This raises a number of questions. Firstly, the rule does not suspend the legal duty in absolute terms, since, if the ground for dissolution occurs this year as a consequence of the losses reflected in the 2019 annual accounts, which all Spanish companies are currently in the process of preparing and approving, the proposal to dissolve the company must be made in the two months following the lifting of the state of emergency. Moreover, shareholders will be able to file for judicial dissolution, which helps neither to secure a sufficient period during which the company’s financial difficulties can be resolved by extrajudicial means nor to flatten the curve of judicial proceedings (in fact, it has quite the opposite effect).
Secondly, it makes no sense for losses incurred in 2020 not to be computed indefinitely (‘sine die’) for this purpose, since they continue to be reflected in the company accounts and produce the other corresponding legal effects (for example, legal capital reduction for losses, limiting distribution of dividends, etc). If the purpose of the rule is to enable directors and managers to resolve the company’s financial and economic problems, especially those arising because of the national lockdown, without assuming legal risks (the directors’ personal liability vis-a-vis new company creditors), it makes no sense for this provision not to apply on a temporary basis only, as is the case for all other provisions in the RDL 16/2020.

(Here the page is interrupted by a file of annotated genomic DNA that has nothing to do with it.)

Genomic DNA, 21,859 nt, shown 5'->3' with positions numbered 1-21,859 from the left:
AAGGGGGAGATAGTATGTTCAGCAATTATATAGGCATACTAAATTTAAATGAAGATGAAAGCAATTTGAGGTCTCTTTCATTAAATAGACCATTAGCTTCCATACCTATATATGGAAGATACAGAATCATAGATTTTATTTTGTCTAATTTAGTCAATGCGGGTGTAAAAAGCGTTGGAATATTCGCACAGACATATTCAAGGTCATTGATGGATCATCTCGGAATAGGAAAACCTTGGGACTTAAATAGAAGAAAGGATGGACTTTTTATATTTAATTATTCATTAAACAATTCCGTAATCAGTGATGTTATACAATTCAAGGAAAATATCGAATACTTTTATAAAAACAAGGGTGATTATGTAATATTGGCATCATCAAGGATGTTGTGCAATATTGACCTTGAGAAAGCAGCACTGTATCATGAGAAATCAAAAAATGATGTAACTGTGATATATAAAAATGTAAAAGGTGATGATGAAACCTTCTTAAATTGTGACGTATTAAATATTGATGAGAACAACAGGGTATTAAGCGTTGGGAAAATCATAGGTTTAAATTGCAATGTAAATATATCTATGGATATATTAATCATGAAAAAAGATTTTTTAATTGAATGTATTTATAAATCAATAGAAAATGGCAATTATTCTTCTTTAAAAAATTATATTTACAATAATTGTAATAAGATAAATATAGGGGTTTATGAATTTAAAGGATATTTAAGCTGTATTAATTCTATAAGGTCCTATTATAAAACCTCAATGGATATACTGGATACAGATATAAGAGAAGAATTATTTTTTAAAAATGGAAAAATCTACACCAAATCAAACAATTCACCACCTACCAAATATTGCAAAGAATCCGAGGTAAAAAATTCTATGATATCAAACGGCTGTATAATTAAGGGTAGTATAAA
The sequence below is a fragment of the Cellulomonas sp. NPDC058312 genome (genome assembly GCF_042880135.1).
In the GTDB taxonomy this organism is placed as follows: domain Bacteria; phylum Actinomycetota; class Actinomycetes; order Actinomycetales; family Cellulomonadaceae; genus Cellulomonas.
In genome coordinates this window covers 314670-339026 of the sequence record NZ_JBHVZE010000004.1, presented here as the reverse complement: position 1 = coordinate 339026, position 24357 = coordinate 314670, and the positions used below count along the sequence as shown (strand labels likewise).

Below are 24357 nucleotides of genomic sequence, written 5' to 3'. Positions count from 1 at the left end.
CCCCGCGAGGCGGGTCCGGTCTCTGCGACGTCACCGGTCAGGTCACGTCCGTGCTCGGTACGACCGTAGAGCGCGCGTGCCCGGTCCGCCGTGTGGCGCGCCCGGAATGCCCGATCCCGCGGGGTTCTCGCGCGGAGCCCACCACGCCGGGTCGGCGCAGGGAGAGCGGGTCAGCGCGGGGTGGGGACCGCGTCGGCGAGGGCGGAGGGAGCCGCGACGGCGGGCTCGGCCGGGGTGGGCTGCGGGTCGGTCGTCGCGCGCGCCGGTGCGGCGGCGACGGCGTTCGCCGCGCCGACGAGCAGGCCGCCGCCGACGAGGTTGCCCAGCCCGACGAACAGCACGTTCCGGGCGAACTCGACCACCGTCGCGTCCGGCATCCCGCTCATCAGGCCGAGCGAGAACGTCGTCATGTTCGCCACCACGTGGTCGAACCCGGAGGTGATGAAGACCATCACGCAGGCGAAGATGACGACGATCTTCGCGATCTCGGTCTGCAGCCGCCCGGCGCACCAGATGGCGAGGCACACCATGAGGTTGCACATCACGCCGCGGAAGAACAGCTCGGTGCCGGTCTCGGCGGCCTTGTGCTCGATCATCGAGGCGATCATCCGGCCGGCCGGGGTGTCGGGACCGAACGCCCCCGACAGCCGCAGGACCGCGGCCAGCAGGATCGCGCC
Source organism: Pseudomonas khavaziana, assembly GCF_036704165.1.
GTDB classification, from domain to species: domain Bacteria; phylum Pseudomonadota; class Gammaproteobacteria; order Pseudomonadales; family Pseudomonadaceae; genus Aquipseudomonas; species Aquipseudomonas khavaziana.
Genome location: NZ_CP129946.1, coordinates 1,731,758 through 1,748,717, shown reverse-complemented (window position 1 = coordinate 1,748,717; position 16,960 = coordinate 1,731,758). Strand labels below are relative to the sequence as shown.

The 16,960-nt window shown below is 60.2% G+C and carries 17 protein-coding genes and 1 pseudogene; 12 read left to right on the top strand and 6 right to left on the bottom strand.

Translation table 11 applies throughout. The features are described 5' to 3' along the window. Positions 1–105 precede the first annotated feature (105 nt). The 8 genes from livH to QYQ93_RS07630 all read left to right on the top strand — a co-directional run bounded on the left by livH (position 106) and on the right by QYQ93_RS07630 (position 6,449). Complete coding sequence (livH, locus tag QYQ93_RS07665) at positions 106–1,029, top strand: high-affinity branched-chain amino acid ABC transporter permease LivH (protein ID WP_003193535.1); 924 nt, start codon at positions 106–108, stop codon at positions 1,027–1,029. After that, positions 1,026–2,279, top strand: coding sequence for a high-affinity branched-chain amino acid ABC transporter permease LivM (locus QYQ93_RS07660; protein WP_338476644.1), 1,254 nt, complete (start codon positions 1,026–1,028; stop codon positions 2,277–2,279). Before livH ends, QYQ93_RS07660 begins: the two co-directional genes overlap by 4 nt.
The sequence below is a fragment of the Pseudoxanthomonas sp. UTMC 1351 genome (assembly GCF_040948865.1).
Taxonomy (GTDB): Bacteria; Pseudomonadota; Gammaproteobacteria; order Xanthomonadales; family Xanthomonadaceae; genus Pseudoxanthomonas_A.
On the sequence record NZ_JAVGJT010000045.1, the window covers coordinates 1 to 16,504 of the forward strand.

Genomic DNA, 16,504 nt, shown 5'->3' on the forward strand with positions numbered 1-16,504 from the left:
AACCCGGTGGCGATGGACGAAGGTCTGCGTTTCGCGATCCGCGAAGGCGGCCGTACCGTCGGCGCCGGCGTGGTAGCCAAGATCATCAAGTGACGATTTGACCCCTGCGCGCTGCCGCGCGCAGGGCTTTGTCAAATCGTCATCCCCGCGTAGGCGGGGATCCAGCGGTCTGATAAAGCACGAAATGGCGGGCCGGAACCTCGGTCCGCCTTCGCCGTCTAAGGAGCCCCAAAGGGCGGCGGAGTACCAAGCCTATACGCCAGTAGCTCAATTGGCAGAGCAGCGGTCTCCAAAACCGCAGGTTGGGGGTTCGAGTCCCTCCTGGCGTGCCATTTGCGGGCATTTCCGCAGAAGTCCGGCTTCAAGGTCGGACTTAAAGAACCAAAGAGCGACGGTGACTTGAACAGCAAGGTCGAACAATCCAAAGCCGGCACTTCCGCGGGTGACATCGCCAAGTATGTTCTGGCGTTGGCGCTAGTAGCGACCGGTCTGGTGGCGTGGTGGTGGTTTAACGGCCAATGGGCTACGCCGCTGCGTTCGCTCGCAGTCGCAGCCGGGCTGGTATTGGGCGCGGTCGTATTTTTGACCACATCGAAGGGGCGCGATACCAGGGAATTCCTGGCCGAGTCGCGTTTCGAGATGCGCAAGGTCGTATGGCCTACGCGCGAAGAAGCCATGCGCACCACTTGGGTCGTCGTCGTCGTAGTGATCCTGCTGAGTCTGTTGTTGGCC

Thirdly, the reference to the company’s results of 2021 is equally difficult to understand since it is not clear whether or not losses incurred in 2020 have to be taken into account for assessing whether the assets have fallen below the threshold set in section 363.1 e) of the Spanish Companies Act for the purpose of the 2021 annual accounts.
Finally, it makes no sense to establish the duty to dissolve or recapitalise the company within the first two months after the end of the financial year and thus before the mandatory deadline by which directors must have prepared the 2021 annual accounts and, even more so, before the annual accounts’ approval by the shareholders’ general meeting. Consequently, this cannot be used as a basis for verifying whether this ground for dissolution even exists or for adopting the appropriate measures to eliminate it (for example, a legal capital reduction, remission of credits by shareholders or parent companies, etc).